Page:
HPCwire: What basic computer science research is needed to support the development of compiler and runtime systems that implementations of languages like these will require for achieving high performance on the machines of the near future?
Lusk: Several classical computer science research areas will necessarily be involved. Compilation, of course, faces particular challenges in translating the data descriptions in the program to a layout in what might be a complex, hierarchical memory system. Program statements that access memory may trigger complex sequences of events in the runtime system. Development of a common runtime system that can support the new languages and also current approaches is a particularly challenging research topic. If such a system proves possible, it will have valuable benefits to vendors, library developers, and tools providers. Furthermore, the specification and development of tools for debugging and performance analysis at the very large scale envisioned for the environments in which these languages will be used provides a tough but tractable set of problems for the computer science community to address.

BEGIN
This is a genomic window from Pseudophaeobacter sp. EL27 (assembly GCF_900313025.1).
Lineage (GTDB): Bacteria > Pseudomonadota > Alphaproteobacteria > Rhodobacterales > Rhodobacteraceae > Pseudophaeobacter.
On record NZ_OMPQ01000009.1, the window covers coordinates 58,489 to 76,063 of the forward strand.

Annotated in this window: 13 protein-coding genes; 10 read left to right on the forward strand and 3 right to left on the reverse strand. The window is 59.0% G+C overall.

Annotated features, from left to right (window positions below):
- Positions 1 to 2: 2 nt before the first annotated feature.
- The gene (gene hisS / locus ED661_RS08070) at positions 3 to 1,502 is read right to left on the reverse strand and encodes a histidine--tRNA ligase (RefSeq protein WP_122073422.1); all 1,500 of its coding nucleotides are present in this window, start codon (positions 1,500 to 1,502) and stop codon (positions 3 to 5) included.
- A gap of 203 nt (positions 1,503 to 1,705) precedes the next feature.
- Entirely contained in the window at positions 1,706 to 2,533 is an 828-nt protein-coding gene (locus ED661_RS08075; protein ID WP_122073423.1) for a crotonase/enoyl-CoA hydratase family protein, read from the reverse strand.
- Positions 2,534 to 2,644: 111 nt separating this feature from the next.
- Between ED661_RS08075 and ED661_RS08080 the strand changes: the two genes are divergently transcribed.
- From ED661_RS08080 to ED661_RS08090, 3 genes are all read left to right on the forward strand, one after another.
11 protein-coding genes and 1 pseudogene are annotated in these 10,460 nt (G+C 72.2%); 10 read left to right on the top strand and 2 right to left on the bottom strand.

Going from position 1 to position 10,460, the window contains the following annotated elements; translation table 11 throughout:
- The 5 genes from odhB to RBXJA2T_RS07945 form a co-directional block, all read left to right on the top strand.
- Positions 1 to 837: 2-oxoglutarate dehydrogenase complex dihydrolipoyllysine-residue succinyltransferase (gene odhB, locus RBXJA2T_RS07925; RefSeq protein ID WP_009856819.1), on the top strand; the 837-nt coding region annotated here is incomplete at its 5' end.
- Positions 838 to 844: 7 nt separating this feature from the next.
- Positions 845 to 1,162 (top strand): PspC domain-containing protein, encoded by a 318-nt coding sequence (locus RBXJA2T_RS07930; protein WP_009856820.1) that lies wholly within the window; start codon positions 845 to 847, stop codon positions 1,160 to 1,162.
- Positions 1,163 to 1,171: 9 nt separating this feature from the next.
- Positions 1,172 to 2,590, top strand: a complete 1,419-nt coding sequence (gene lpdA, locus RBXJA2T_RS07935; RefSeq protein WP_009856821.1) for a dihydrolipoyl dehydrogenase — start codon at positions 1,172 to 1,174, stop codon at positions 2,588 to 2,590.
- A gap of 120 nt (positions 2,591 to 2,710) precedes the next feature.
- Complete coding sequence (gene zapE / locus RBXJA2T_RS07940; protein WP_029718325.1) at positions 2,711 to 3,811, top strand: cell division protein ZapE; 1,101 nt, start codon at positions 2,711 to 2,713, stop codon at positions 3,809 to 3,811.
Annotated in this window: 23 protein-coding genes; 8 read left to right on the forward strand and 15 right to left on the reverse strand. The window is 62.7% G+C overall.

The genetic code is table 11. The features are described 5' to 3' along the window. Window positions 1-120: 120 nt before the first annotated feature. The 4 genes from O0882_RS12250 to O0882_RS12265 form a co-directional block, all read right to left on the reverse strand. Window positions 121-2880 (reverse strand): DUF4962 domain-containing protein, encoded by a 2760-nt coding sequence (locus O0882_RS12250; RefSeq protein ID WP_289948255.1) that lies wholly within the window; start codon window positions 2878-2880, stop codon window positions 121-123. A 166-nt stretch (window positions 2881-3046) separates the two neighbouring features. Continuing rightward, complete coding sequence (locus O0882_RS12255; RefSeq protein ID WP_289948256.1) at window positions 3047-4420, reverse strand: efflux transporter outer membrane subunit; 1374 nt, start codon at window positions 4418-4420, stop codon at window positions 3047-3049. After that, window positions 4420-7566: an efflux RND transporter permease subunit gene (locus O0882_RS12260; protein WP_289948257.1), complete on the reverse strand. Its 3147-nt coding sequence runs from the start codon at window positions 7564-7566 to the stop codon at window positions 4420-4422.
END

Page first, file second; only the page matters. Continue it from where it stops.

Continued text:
HPCwire: Where can our readers find out more about Chapel, X10, and Fortress?
Lusk: One place is the Web site http://crd.lbl.gov/~parry/hpcs_resources.html.
Ewing (“Rusty”) Lusk is Acting Division Director of the Mathematics and Computer Science Division at U.S. Department of Energy’s Argonne National Laboratory. A Kansas native, Dr. Lusk received his B.A. in mathematics from the University of Notre Dame in 1965 and his Ph.D. in mathematics from the University of Maryland in 1970. He began his career as an assistant professor of mathematics at Northern Illinois University, later moving to the Computer Science Department where he became a full professor and acting chairman.
He joined Argonne in 1982 and is a leading member of the team responsible for MPICH2, an implementation of the MPI message-passing interface standard and winner of the 2005 R&D 100 award from R&D magazine. This open source implementation has been adopted by leading computer vendors including IBM, Microsoft, Cray, HP, and Sun. He is the author of five books and more than a hundred research articles in mathematics, automated deduction, and parallel computing and has chaired numerous professional events.